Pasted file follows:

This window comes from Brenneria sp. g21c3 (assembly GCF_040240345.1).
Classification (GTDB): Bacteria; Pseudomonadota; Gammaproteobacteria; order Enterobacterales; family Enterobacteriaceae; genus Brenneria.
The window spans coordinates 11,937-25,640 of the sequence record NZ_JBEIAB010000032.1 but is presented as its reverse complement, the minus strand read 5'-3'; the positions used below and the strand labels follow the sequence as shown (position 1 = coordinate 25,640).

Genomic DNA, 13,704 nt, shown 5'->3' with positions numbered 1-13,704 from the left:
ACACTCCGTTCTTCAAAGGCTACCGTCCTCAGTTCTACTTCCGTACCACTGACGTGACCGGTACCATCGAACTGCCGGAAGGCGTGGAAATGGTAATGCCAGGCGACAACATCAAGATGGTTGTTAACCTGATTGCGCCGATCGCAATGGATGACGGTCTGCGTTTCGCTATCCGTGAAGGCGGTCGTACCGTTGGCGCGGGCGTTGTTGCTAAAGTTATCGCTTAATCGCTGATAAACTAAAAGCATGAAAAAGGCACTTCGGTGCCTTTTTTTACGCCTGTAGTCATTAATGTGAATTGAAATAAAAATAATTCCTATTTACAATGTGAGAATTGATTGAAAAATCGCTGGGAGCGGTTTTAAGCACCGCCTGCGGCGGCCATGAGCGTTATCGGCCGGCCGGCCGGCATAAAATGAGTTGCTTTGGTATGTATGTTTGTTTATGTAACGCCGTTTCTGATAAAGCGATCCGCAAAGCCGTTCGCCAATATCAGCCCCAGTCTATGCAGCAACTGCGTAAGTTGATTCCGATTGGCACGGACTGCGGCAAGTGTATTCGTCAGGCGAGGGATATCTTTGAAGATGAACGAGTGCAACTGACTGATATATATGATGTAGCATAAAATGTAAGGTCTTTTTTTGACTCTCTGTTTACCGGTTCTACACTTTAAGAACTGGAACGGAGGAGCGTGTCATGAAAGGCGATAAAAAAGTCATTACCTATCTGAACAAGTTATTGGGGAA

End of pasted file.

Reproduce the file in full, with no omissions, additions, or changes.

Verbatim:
This window comes from Brenneria sp. g21c3 (assembly GCF_040240345.1).
Classification (GTDB): Bacteria; Pseudomonadota; Gammaproteobacteria; order Enterobacterales; family Enterobacteriaceae; genus Brenneria.
The window spans coordinates 11,937-25,640 of the sequence record NZ_JBEIAB010000032.1 but is presented as its reverse complement, the minus strand read 5'-3'; the positions used below and the strand labels follow the sequence as shown (position 1 = coordinate 25,640).

Genomic DNA, 13,704 nt, shown 5'->3' with positions numbered 1-13,704 from the left:
ACACTCCGTTCTTCAAAGGCTACCGTCCTCAGTTCTACTTCCGTACCACTGACGTGACCGGTACCATCGAACTGCCGGAAGGCGTGGAAATGGTAATGCCAGGCGACAACATCAAGATGGTTGTTAACCTGATTGCGCCGATCGCAATGGATGACGGTCTGCGTTTCGCTATCCGTGAAGGCGGTCGTACCGTTGGCGCGGGCGTTGTTGCTAAAGTTATCGCTTAATCGCTGATAAACTAAAAGCATGAAAAAGGCACTTCGGTGCCTTTTTTTACGCCTGTAGTCATTAATGTGAATTGAAATAAAAATAATTCCTATTTACAATGTGAGAATTGATTGAAAAATCGCTGGGAGCGGTTTTAAGCACCGCCTGCGGCGGCCATGAGCGTTATCGGCCGGCCGGCCGGCATAAAATGAGTTGCTTTGGTATGTATGTTTGTTTATGTAACGCCGTTTCTGATAAAGCGATCCGCAAAGCCGTTCGCCAATATCAGCCCCAGTCTATGCAGCAACTGCGTAAGTTGATTCCGATTGGCACGGACTGCGGCAAGTGTATTCGTCAGGCGAGGGATATCTTTGAAGATGAACGAGTGCAACTGACTGATATATATGATGTAGCATAAAATGTAAGGTCTTTTTTTGACTCTCTGTTTACCGGTTCTACACTTTAAGAACTGGAACGGAGGAGCGTGTCATGAAAGGCGATAAAAAAGTCATTACCTATCTGAACAAGTTATTGGGGAA